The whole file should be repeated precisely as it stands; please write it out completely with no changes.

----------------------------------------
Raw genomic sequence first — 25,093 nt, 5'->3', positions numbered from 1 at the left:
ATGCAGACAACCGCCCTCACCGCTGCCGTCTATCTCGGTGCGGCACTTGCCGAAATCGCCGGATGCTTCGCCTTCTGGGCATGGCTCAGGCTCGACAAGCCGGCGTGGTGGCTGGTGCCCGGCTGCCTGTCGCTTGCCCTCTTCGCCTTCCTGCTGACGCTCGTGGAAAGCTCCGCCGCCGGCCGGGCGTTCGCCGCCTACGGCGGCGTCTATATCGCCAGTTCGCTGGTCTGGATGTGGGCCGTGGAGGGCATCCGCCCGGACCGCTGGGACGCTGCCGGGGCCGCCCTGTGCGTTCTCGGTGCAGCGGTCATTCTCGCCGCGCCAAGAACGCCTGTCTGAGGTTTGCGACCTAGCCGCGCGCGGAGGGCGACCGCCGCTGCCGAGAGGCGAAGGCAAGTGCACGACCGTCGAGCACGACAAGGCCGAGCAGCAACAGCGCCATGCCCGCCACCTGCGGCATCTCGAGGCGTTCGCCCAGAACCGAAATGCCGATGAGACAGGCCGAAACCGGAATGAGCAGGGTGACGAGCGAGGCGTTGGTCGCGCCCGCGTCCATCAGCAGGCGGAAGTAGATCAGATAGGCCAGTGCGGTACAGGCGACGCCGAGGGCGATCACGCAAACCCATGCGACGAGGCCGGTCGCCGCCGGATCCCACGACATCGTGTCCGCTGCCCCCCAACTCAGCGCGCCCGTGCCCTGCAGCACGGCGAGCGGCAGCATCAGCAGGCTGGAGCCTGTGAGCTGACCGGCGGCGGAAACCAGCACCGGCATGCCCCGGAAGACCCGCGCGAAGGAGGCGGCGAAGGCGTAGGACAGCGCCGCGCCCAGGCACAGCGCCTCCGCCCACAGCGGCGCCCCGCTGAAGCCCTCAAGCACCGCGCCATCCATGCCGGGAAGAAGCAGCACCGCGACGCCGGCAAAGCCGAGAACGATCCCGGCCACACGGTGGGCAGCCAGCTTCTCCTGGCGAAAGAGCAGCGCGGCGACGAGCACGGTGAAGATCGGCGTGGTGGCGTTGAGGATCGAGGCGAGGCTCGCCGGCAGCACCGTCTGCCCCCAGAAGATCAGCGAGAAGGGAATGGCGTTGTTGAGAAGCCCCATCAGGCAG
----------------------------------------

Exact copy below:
Raw genomic sequence first — 25,093 nt, 5'->3', positions numbered from 1 at the left:
ATGCAGACAACCGCCCTCACCGCTGCCGTCTATCTCGGTGCGGCACTTGCCGAAATCGCCGGATGCTTCGCCTTCTGGGCATGGCTCAGGCTCGACAAGCCGGCGTGGTGGCTGGTGCCCGGCTGCCTGTCGCTTGCCCTCTTCGCCTTCCTGCTGACGCTCGTGGAAAGCTCCGCCGCCGGCCGGGCGTTCGCCGCCTACGGCGGCGTCTATATCGCCAGTTCGCTGGTCTGGATGTGGGCCGTGGAGGGCATCCGCCCGGACCGCTGGGACGCTGCCGGGGCCGCCCTGTGCGTTCTCGGTGCAGCGGTCATTCTCGCCGCGCCAAGAACGCCTGTCTGAGGTTTGCGACCTAGCCGCGCGCGGAGGGCGACCGCCGCTGCCGAGAGGCGAAGGCAAGTGCACGACCGTCGAGCACGACAAGGCCGAGCAGCAACAGCGCCATGCCCGCCACCTGCGGCATCTCGAGGCGTTCGCCCAGAACCGAAATGCCGATGAGACAGGCCGAAACCGGAATGAGCAGGGTGACGAGCGAGGCGTTGGTCGCGCCCGCGTCCATCAGCAGGCGGAAGTAGATCAGATAGGCCAGTGCGGTACAGGCGACGCCGAGGGCGATCACGCAAACCCATGCGACGAGGCCGGTCGCCGCCGGATCCCACGACATCGTGTCCGCTGCCCCCCAACTCAGCGCGCCCGTGCCCTGCAGCACGGCGAGCGGCAGCATCAGCAGGCTGGAGCCTGTGAGCTGACCGGCGGCGGAAACCAGCACCGGCATGCCCCGGAAGACCCGCGCGAAGGAGGCGGCGAAGGCGTAGGACAGCGCCGCGCCCAGGCACAGCGCCTCCGCCCACAGCGGCGCCCCGCTGAAGCCCTCAAGCACCGCGCCATCCATGCCGGGAAGAAGCAGCACCGCGACGCCGGCAAAGCCGAGAACGATCCCGGCCACACGGTGGGCAGCCAGCTTCTCCTGGCGAAAGAGCAGCGCGGCGACGAGCACGGTGAAGATCGGCGTGGTGGCGTTGAGGATCGAGGCGAGGCTCGCCGGCAGCACCGTCTGCCCCCAGAAGATCAGCGAGAAGGGAATGGCGTTGTTGAGAAGCCCCATCAGGCAG